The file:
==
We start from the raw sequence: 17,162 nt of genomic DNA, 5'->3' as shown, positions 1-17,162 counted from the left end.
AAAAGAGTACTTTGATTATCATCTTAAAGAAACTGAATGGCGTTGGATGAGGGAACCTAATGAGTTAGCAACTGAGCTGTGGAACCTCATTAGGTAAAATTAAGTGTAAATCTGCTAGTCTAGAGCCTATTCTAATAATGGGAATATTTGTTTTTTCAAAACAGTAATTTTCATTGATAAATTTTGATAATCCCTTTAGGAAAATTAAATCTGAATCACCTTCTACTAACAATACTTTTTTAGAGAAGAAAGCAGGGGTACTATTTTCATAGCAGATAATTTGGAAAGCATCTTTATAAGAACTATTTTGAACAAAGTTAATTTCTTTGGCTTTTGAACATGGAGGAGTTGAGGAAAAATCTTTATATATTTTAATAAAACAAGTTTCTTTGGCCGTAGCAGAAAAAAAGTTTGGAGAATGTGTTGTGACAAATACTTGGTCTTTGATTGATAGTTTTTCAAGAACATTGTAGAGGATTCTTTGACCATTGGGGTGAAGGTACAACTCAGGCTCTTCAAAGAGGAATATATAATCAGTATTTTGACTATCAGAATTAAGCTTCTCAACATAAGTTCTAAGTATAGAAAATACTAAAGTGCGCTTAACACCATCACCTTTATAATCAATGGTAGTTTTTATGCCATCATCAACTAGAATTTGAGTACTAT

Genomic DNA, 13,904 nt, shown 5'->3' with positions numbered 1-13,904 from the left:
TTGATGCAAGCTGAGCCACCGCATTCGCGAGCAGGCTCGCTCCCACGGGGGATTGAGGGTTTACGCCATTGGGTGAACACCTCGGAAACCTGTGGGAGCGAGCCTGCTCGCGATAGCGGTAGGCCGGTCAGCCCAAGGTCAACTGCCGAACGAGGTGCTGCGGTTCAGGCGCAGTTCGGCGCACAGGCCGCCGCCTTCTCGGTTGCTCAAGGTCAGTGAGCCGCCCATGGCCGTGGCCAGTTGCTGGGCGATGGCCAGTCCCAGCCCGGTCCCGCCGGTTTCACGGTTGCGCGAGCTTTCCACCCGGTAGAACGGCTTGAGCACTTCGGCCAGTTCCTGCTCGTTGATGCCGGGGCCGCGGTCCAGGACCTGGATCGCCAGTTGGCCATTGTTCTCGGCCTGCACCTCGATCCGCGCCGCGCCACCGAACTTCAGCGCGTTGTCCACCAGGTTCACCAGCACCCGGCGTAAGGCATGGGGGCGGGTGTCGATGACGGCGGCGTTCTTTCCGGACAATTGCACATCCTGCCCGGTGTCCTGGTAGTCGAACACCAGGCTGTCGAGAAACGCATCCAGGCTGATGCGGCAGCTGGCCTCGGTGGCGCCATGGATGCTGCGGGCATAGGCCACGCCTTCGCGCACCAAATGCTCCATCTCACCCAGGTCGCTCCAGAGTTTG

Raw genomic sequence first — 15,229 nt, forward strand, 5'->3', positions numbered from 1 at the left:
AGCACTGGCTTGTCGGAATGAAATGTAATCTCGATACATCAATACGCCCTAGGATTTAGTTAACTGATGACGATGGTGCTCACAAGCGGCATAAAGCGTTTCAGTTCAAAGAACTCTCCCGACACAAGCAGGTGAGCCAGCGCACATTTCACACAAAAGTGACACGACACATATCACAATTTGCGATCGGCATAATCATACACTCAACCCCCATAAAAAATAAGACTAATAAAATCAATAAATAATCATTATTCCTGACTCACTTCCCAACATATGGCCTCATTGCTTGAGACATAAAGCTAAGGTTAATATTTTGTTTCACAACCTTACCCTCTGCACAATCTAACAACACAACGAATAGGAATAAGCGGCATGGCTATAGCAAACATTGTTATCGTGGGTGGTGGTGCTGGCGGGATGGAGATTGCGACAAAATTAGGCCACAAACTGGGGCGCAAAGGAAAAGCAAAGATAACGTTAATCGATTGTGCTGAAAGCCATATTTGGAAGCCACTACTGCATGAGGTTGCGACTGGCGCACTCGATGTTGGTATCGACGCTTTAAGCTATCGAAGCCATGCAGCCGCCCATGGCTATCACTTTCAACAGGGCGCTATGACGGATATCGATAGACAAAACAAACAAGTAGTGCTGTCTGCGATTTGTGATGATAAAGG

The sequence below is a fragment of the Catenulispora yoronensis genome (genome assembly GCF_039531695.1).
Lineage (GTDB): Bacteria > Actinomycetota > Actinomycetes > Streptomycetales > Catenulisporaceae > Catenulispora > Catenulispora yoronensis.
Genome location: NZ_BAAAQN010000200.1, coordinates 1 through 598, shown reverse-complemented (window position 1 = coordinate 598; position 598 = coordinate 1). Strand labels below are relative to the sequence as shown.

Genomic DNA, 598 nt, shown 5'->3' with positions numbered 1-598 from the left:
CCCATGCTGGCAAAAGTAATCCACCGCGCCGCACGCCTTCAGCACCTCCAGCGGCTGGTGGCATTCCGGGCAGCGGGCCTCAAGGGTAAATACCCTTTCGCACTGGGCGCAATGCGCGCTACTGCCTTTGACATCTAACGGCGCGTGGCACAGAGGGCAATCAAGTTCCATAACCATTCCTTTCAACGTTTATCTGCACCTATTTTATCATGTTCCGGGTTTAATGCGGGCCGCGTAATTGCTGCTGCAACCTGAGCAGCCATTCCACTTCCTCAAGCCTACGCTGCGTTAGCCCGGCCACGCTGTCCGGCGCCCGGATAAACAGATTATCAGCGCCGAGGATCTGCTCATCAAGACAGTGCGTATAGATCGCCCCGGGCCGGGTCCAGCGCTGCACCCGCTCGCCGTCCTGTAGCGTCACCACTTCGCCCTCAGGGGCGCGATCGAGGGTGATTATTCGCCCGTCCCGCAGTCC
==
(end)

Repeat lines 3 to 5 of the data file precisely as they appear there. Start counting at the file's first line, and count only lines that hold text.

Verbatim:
Genomic DNA, 13,904 nt, shown 5'->3' with positions numbered 1-13,904 from the left:
TTGATGCAAGCTGAGCCACCGCATTCGCGAGCAGGCTCGCTCCCACGGGGGATTGAGGGTTTACGCCATTGGGTGAACACCTCGGAAACCTGTGGGAGCGAGCCTGCTCGCGATAGCGGTAGGCCGGTCAGCCCAAGGTCAACTGCCGAACGAGGTGCTGCGGTTCAGGCGCAGTTCGGCGCACAGGCCGCCGCCTTCTCGGTTGCTCAAGGTCAGTGAGCCGCCCATGGCCGTGGCCAGTTGCTGGGCGATGGCCAGTCCCAGCCCGGTCCCGCCGGTTTCACGGTTGCGCGAGCTTTCCACCCGGTAGAACGGCTTGAGCACTTCGGCCAGTTCCTGCTCGTTGATGCCGGGGCCGCGGTCCAGGACCTGGATCGCCAGTTGGCCATTGTTCTCGGCCTGCACCTCGATCCGCGCCGCGCCACCGAACTTCAGCGCGTTGTCCACCAGGTTCACCAGCACCCGGCGTAAGGCATGGGGGCGGGTGTCGATGACGGCGGCGTTCTTTCCGGACAATTGCACATCCTGCCCGGTGTCCTGGTAGTCGAACACCAGGCTGTCGAGAAACGCATCCAGGCTGATGCGGCAGCTGGCCTCGGTGGCGCCATGGATGCTGCGGGCATAGGCCACGCCTTCGCGCACCAAATGCTCCATCTCACCCAGGTCGCTCCAGAGTTTG

Raw genomic sequence first — 15,229 nt, forward strand, 5'->3', positions numbered from 1 at the left: